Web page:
We also reviewed the published studies to identify reports of BD from endemic regions. We searched PubMed for studies of “Behçet’s disease” from 2010 to present (2020). Studies were eligible if they (1) reported on adults with BD; (2) were published in English; (3) included countries along the ancient Silk Road, extending from Japan to the Middle East, or Mediterranean countries including Turkey and Iran; (4) reported on ≥ 100 BD patients; and (5) had information on demographic factors and medication use. In studies that included only specific BD phenotypes (uveitis, or neuropsychiatric BD) or that included patients younger than 18 years, we excluded these studies. For each included study, we abstracted the following data: number of patients, country, patients’ age and gender, and related medication use. We did not abstract any clinical manifestations because of insufficient clinical data in the RISE-BD records.
Descriptive statistics including mean and standard deviation (SD), and median and interquartile range (IQR), were reported for continuous variables, while frequency and percent were reported for categorical variables to describe BD patients within the RISE registry and those included in studies from endemic regions. Comparisons of the proportion of patients using different medications between men and women in the RISE registry were performed using chi-square tests. A p-value of less than 0.05 was considered statistically significant. All data analyses were conducted using SAS 9.4 (SAS institute, Cary, NC), and Stata statistical software version 15 (StataCorp). For privacy protections, we reported no cell sizes < 10. The Western IRB and UCSF Committee on Human Research approved this study.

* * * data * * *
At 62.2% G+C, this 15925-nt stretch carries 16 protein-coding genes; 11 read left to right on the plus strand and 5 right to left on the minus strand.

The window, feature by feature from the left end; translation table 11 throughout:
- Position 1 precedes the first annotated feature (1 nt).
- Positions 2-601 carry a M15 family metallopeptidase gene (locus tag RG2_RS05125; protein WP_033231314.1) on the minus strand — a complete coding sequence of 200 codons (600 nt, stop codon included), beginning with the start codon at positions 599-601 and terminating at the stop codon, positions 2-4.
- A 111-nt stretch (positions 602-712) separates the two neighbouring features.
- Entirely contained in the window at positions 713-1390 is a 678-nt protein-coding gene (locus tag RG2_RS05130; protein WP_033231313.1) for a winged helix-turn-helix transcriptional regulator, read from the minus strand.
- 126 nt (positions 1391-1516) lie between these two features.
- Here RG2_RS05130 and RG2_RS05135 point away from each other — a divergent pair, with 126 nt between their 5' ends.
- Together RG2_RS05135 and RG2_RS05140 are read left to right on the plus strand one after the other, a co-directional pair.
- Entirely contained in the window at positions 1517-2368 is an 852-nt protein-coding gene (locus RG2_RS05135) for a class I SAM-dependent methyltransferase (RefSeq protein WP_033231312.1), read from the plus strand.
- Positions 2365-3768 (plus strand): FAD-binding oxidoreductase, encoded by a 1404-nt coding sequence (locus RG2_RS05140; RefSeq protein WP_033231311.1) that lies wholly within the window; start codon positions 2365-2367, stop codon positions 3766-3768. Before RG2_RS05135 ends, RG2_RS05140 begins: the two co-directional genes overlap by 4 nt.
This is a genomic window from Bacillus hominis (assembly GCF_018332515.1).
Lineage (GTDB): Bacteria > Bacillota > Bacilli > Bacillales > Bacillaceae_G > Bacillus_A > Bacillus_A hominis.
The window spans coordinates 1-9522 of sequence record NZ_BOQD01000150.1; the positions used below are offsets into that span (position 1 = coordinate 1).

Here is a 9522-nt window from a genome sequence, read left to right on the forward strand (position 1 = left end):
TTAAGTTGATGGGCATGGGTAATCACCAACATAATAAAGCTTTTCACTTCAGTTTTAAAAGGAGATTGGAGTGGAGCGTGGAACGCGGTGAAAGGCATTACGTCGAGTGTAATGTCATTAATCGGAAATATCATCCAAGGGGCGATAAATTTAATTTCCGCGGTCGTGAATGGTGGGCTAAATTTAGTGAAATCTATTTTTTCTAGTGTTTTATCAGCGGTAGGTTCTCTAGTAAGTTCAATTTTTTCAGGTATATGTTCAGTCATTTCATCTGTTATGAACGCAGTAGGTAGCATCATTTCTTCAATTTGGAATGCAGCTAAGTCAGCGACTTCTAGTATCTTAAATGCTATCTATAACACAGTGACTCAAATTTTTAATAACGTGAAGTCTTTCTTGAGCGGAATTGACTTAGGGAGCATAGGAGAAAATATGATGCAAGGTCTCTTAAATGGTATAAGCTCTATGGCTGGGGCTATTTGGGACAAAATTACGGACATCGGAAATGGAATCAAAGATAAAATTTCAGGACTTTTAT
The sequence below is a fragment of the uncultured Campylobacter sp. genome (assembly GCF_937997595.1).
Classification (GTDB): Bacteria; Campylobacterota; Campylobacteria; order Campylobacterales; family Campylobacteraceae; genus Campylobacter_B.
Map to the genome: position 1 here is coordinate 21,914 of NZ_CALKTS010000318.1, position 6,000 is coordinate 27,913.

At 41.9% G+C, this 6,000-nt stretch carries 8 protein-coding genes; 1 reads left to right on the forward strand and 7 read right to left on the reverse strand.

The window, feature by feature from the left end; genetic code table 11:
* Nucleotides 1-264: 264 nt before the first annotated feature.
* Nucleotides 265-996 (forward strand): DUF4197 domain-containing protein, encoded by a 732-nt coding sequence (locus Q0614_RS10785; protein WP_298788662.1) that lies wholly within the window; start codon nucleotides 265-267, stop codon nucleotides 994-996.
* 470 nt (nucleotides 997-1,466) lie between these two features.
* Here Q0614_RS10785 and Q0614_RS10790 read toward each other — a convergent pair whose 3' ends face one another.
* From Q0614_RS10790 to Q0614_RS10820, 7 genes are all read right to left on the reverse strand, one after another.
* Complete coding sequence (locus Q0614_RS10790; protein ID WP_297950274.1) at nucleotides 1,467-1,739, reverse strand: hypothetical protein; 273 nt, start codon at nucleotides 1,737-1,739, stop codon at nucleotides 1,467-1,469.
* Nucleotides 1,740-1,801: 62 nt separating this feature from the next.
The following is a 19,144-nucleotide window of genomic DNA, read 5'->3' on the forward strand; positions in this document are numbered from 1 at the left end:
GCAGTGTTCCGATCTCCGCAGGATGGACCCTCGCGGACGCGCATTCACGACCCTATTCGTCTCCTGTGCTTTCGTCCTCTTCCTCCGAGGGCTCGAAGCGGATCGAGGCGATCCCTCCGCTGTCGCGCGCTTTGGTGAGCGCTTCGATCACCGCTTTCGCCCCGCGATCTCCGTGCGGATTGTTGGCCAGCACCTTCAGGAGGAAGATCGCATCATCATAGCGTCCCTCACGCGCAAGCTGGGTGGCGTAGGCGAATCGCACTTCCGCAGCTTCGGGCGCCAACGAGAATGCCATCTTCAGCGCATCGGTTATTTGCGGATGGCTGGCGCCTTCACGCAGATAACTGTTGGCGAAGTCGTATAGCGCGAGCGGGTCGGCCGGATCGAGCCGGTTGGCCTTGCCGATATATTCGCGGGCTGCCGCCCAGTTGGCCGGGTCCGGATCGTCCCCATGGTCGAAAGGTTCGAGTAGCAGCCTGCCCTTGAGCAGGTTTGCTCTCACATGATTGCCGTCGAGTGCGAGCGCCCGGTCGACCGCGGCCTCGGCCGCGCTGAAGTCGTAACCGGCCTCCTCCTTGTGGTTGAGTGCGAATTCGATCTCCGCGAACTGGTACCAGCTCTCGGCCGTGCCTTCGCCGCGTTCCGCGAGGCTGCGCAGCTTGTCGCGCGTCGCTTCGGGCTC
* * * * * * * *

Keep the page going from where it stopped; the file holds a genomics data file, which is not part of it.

Characteristics of BD patients in the U.S.
A total of 1323 subjects with BD from the RISE registry were analyzed. The female to male ratio was 3.8:1, with a mean age of 48.7 (SD = 16.3) years. The majority of patients were white (66.7%) which is similar to the underlying population of all RISE patients (64.9%). The median duration of follow-up in the registry was 2.5 (IQR 0.9, 4.4) years (Table 1). Most patients were enrolled in a private health plan (42.1%) or Medicare (15.5%). Osteoporosis (11.7%), hypertension (8.8%), and dyslipidemia (4.7%) were among the most commonly observed comorbid conditions. The mean Deyo-Charlson Index score was 0.55 (SD = 1.0); 9.3% of patient had a score equal to or more than 2.
The distribution of age, sex, and ethnicity of patients with BD was different compared to the underlying population of patients in the RISE registry (Supplemental Table 1). The F to M ratio was higher in BD patients compared to the overall RISE population (3.8:1 vs 2.8:1, p < 0.0001). We found a significantly higher proportion of Asian patients with BD compared to the overall RISE population (2.6% vs 1.6%, p < 0.0001). In contrast, there was a lower proportion of Black patients (4.9 vs. 7.2, p < 0.0001).
The systemic medications used to manage BD in the RISE registry are shown in Table 2. The most frequently used medications included glucocorticoids (67.6%) and colchicine (55.0%). Infliximab and adalimumab were the most commonly used biologics (14.5% and 14.1%, respectively); 3.2% of patients used apremilast. There were no significant differences in the proportion of patients using each class of medication between men and women, Fig. 1.